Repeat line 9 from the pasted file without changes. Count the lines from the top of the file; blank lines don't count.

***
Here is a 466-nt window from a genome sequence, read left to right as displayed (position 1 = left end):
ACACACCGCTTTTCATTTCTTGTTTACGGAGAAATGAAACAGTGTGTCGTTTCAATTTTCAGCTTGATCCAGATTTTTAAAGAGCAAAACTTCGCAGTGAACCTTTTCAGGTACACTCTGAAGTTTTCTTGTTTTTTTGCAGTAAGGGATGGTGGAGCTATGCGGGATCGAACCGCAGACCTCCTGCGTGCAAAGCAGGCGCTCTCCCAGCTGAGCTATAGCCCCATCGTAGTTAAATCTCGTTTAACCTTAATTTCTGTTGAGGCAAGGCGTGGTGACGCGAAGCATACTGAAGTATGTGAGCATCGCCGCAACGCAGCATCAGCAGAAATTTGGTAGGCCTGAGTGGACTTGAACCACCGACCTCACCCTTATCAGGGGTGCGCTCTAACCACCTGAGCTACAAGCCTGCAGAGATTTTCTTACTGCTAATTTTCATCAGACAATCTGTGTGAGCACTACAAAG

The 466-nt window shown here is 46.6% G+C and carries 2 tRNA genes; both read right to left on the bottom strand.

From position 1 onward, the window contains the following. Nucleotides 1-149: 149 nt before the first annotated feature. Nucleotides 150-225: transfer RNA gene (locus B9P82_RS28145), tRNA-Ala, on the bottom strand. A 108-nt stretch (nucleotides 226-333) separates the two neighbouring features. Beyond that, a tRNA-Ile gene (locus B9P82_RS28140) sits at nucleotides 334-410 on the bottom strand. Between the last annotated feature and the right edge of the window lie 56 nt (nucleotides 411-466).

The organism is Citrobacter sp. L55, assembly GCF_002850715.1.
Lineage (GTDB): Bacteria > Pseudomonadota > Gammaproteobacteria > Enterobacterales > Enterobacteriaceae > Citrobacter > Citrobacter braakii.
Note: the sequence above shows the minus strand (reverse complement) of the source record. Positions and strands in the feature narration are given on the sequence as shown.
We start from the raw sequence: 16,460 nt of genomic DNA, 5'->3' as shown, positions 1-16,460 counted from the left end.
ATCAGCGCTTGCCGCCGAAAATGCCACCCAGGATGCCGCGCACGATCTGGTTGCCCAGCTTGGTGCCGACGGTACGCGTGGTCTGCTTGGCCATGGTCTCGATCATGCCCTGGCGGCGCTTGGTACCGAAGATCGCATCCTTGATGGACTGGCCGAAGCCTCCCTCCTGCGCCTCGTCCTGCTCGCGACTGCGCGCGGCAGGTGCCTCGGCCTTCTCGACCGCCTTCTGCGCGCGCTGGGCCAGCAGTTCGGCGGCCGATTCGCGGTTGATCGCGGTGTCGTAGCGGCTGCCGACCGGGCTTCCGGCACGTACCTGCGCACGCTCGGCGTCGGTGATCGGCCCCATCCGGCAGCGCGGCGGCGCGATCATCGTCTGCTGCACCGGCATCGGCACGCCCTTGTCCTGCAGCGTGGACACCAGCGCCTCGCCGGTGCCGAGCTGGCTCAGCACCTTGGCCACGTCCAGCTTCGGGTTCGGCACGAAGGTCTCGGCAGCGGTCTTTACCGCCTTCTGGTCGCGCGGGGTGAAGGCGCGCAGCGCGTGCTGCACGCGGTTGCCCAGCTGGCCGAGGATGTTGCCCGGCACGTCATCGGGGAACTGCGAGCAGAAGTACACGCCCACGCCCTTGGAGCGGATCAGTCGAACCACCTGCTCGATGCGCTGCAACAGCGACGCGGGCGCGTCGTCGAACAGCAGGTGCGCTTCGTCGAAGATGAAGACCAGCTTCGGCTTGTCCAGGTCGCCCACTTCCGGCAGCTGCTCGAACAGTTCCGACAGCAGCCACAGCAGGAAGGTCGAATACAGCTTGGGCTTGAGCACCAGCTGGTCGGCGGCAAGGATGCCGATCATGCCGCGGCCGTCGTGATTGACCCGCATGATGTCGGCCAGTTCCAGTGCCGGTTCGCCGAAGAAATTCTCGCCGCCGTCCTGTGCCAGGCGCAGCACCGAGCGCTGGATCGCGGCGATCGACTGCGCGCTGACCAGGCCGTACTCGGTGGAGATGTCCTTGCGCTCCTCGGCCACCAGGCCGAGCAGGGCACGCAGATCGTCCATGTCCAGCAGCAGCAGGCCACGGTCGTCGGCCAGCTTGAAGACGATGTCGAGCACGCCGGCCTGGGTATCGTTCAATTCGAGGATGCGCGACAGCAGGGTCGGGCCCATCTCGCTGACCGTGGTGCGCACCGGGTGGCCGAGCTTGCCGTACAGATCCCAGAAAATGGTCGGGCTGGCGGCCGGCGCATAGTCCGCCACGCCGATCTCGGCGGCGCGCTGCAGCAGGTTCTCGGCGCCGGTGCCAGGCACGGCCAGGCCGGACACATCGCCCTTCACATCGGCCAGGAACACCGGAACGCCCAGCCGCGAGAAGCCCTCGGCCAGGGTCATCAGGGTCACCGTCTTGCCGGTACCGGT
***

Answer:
ATCAGCGCTTGCCGCCGAAAATGCCACCCAGGATGCCGCGCACGATCTGGTTGCCCAGCTTGGTGCCGACGGTACGCGTGGTCTGCTTGGCCATGGTCTCGATCATGCCCTGGCGGCGCTTGGTACCGAAGATCGCATCCTTGATGGACTGGCCGAAGCCTCCCTCCTGCGCCTCGTCCTGCTCGCGACTGCGCGCGGCAGGTGCCTCGGCCTTCTCGACCGCCTTCTGCGCGCGCTGGGCCAGCAGTTCGGCGGCCGATTCGCGGTTGATCGCGGTGTCGTAGCGGCTGCCGACCGGGCTTCCGGCACGTACCTGCGCACGCTCGGCGTCGGTGATCGGCCCCATCCGGCAGCGCGGCGGCGCGATCATCGTCTGCTGCACCGGCATCGGCACGCCCTTGTCCTGCAGCGTGGACACCAGCGCCTCGCCGGTGCCGAGCTGGCTCAGCACCTTGGCCACGTCCAGCTTCGGGTTCGGCACGAAGGTCTCGGCAGCGGTCTTTACCGCCTTCTGGTCGCGCGGGGTGAAGGCGCGCAGCGCGTGCTGCACGCGGTTGCCCAGCTGGCCGAGGATGTTGCCCGGCACGTCATCGGGGAACTGCGAGCAGAAGTACACGCCCACGCCCTTGGAGCGGATCAGTCGAACCACCTGCTCGATGCGCTGCAACAGCGACGCGGGCGCGTCGTCGAACAGCAGGTGCGCTTCGTCGAAGATGAAGACCAGCTTCGGCTTGTCCAGGTCGCCCACTTCCGGCAGCTGCTCGAACAGTTCCGACAGCAGCCACAGCAGGAAGGTCGAATACAGCTTGGGCTTGAGCACCAGCTGGTCGGCGGCAAGGATGCCGATCATGCCGCGGCCGTCGTGATTGACCCGCATGATGTCGGCCAGTTCCAGTGCCGGTTCGCCGAAGAAATTCTCGCCGCCGTCCTGTGCCAGGCGCAGCACCGAGCGCTGGATCGCGGCGATCGACTGCGCGCTGACCAGGCCGTACTCGGTGGAGATGTCCTTGCGCTCCTCGGCCACCAGGCCGAGCAGGGCACGCAGATCGTCCATGTCCAGCAGCAGCAGGCCACGGTCGTCGGCCAGCTTGAAGACGATGTCGAGCACGCCGGCCTGGGTATCGTTCAATTCGAGGATGCGCGACAGCAGGGTCGGGCCCATCTCGCTGACCGTGGTGCGCACCGGGTGGCCGAGCTTGCCGTACAGATCCCAGAAAATGGTCGGGCTGGCGGCCGGCGCATAGTCCGCCACGCCGATCTCGGCGGCGCGCTGCAGCAGGTTCTCGGCGCCGGTGCCAGGCACGGCCAGGCCGGACACATCGCCCTTCACATCGGCCAGGAACACCGGAACGCCCAGCCGCGAGAAGCCCTCGGCCAGGGTCATCAGGGTCACCGTCTTGCCGGTACCGGT